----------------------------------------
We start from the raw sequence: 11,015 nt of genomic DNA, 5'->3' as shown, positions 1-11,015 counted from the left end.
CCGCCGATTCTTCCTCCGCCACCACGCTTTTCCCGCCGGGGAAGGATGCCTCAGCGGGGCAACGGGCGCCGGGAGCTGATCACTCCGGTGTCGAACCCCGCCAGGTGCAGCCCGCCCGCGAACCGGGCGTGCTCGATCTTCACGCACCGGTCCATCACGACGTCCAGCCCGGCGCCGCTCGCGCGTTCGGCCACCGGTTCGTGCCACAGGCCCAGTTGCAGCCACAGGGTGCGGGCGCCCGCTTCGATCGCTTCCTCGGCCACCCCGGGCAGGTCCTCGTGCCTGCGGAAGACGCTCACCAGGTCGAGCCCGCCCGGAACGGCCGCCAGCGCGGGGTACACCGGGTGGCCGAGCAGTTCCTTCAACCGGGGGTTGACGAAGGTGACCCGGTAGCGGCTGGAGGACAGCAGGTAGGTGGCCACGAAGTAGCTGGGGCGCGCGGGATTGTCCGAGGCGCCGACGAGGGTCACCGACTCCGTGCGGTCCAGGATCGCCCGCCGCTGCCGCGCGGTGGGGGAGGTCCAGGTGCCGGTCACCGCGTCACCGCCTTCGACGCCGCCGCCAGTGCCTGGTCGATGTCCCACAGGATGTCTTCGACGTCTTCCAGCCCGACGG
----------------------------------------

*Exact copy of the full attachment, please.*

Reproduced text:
We start from the raw sequence: 11,015 nt of genomic DNA, 5'->3' as shown, positions 1-11,015 counted from the left end.
CCGCCGATTCTTCCTCCGCCACCACGCTTTTCCCGCCGGGGAAGGATGCCTCAGCGGGGCAACGGGCGCCGGGAGCTGATCACTCCGGTGTCGAACCCCGCCAGGTGCAGCCCGCCCGCGAACCGGGCGTGCTCGATCTTCACGCACCGGTCCATCACGACGTCCAGCCCGGCGCCGCTCGCGCGTTCGGCCACCGGTTCGTGCCACAGGCCCAGTTGCAGCCACAGGGTGCGGGCGCCCGCTTCGATCGCTTCCTCGGCCACCCCGGGCAGGTCCTCGTGCCTGCGGAAGACGCTCACCAGGTCGAGCCCGCCCGGAACGGCCGCCAGCGCGGGGTACACCGGGTGGCCGAGCAGTTCCTTCAACCGGGGGTTGACGAAGGTGACCCGGTAGCGGCTGGAGGACAGCAGGTAGGTGGCCACGAAGTAGCTGGGGCGCGCGGGATTGTCCGAGGCGCCGACGAGGGTCACCGACTCCGTGCGGTCCAGGATCGCCCGCCGCTGCCGCGCGGTGGGGGAGGTCCAGGTGCCGGTCACCGCGTCACCGCCTTCGACGCCGCCGCCAGTGCCTGGTCGATGTCCCACAGGATGTCTTCGACGTCTTCCAGCCCGACGG